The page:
|Artwork at Secaucus Transfer Station
Marchesci, San Francisco, CA
Cork created a 30-foot cattail sculpture in the Rotunda. The art is made predominately
from aluminum, stainless steel and titanium. The leaf inserts are made of diachronic
glass; bulbous parts of the cattails are blown glass lit with neon and ambient light. The
glass cattails are filled with three different color neon tubes. The colors used are based
on the natural colors found in the surrounding marshlands and the sky. In designing the
sculpture, Cork wanted to give the sense that an industrial flower had sprouted through
the center of the atrium floor.
Artist: Tim Daly of Hoboken, NJ
Tim created 32 individual acrylic painted murals with views of and from several NJ
Transit lines connected by the transfer station. The images include station clocks, the
catenary systems, rails and bridges, as well as views from trains in places like Raritan
Bay, Jersey City, Boonton, Newark and Ramsey. The imagery looks like a photograph.
Tims murals will hang in the South Mezzanine.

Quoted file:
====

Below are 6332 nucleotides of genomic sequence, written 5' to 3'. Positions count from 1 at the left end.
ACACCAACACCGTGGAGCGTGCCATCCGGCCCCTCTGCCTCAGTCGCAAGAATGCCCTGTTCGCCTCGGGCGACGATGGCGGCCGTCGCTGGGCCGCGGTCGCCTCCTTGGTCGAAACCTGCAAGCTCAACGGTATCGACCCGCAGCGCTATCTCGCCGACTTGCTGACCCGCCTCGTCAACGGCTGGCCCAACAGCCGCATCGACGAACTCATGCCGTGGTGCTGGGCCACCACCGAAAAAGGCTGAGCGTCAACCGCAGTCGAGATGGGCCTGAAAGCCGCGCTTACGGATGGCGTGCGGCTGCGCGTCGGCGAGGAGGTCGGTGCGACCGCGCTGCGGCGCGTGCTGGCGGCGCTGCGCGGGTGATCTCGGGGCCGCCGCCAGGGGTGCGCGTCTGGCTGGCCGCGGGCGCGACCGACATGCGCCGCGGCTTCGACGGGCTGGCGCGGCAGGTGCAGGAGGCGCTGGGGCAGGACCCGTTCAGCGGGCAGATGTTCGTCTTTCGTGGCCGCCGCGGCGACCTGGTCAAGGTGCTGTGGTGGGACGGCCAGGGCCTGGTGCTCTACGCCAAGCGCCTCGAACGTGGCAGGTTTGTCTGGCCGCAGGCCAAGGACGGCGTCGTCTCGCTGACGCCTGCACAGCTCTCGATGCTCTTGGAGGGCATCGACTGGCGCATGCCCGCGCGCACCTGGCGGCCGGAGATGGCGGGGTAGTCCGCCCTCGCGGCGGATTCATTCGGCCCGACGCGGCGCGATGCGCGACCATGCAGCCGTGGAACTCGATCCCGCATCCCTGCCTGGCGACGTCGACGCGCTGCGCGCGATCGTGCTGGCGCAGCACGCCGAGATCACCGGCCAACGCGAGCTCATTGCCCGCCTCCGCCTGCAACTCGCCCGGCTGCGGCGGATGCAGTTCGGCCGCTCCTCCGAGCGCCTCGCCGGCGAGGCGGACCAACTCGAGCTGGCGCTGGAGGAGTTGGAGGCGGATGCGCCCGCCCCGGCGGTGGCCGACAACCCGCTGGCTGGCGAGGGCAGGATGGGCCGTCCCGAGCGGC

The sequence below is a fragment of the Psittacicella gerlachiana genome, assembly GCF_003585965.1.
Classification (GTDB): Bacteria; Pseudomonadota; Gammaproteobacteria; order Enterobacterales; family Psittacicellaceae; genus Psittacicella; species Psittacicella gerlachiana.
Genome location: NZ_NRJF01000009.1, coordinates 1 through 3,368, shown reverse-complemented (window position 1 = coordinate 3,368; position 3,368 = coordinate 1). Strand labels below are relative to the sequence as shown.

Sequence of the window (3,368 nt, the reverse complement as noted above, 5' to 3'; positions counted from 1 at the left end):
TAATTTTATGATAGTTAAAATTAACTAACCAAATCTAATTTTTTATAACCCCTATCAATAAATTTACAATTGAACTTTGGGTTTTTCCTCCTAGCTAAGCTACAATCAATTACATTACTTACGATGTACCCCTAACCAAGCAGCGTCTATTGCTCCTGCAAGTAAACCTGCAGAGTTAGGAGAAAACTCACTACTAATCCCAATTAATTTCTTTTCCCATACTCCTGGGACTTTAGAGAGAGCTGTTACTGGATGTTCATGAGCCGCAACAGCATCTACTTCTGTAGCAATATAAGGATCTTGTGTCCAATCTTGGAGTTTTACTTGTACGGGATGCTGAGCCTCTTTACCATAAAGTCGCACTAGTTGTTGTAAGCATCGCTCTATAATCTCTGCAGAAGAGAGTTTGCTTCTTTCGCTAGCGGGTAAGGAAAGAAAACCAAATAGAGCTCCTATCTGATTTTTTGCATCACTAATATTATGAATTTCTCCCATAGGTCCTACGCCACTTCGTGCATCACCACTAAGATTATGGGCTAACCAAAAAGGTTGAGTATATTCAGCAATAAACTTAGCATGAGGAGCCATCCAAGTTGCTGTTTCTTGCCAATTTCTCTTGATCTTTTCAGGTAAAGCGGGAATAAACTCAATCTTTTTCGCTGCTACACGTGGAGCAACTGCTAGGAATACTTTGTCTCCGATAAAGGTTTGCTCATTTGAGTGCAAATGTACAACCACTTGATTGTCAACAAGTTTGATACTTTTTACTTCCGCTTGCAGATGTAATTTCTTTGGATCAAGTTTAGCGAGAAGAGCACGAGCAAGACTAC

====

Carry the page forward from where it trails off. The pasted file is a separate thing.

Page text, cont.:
Artist: Mac Adams of Montclair, NJ
Mac created two large (30-feet by 6-feet) mosaics that reflect the winter and summer. A
wetland mosaic with water lilies and pods hangs on the South Mezzanine escalator wall; a
winter scene of a frozen wetland with trees hangs on the North Mezzanine escalator wall.
Artist: Stacey Farley of Peekskill, NY
Stacey created three large tile murals for the north and south station platform area.
Staceys murals (each 6-feet by 12-feet-5) depict the history of transportation and
how it evolved. The murals entitled "Iron Horses" are meant to capture the
spirit of the times at the turn of the century when railroads were in its heyday. Her
imagery provides text throughout, giving you the history of the time and the place during
1815-1915. Next to Staceys murals you will find text completed in tile, describing
the context of the mural.
Artist: Valeri Larko of Summit, NY
Valeri created four large murals depicting railroad bridges and their environment. Two
murals are 5-feet-5 by 27-feet-6 and two are 5-feet-5 by 6-feet-8. Bridges have tremendous
visual impact. They create strong, colorful compositions that will appeal to a large
audience. Bridges are also potent symbols of transition over still waters. The murals will
hang in the North Mezzanine.
Source: NJ Transit